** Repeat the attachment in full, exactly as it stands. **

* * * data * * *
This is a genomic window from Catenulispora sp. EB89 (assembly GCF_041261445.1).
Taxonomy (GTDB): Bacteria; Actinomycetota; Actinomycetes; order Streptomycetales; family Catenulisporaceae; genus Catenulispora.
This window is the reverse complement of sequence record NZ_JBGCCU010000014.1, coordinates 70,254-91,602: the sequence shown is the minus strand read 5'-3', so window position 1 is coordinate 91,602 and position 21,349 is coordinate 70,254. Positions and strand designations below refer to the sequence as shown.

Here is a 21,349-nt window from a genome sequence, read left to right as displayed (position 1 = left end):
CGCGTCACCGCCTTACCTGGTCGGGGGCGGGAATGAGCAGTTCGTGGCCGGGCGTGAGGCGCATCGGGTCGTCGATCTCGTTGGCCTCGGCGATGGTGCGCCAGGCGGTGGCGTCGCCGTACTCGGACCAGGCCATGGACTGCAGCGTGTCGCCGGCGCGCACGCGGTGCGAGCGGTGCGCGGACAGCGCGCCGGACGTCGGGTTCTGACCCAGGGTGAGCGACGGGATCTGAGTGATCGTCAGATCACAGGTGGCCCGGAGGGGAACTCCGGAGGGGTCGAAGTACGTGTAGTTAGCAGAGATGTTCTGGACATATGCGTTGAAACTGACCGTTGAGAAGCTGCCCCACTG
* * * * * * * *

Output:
This is a genomic window from Catenulispora sp. EB89 (assembly GCF_041261445.1).
Taxonomy (GTDB): Bacteria; Actinomycetota; Actinomycetes; order Streptomycetales; family Catenulisporaceae; genus Catenulispora.
This window is the reverse complement of sequence record NZ_JBGCCU010000014.1, coordinates 70,254-91,602: the sequence shown is the minus strand read 5'-3', so window position 1 is coordinate 91,602 and position 21,349 is coordinate 70,254. Positions and strand designations below refer to the sequence as shown.

Here is a 21,349-nt window from a genome sequence, read left to right as displayed (position 1 = left end):
CGCGTCACCGCCTTACCTGGTCGGGGGCGGGAATGAGCAGTTCGTGGCCGGGCGTGAGGCGCATCGGGTCGTCGATCTCGTTGGCCTCGGCGATGGTGCGCCAGGCGGTGGCGTCGCCGTACTCGGACCAGGCCATGGACTGCAGCGTGTCGCCGGCGCGCACGCGGTGCGAGCGGTGCGCGGACAGCGCGCCGGACGTCGGGTTCTGACCCAGGGTGAGCGACGGGATCTGAGTGATCGTCAGATCACAGGTGGCCCGGAGGGGAACTCCGGAGGGGTCGAAGTACGTGTAGTTAGCAGAGATGTTCTGGACATATGCGTTGAAACTGACCGTTGAGAAGCTGCCCCACTG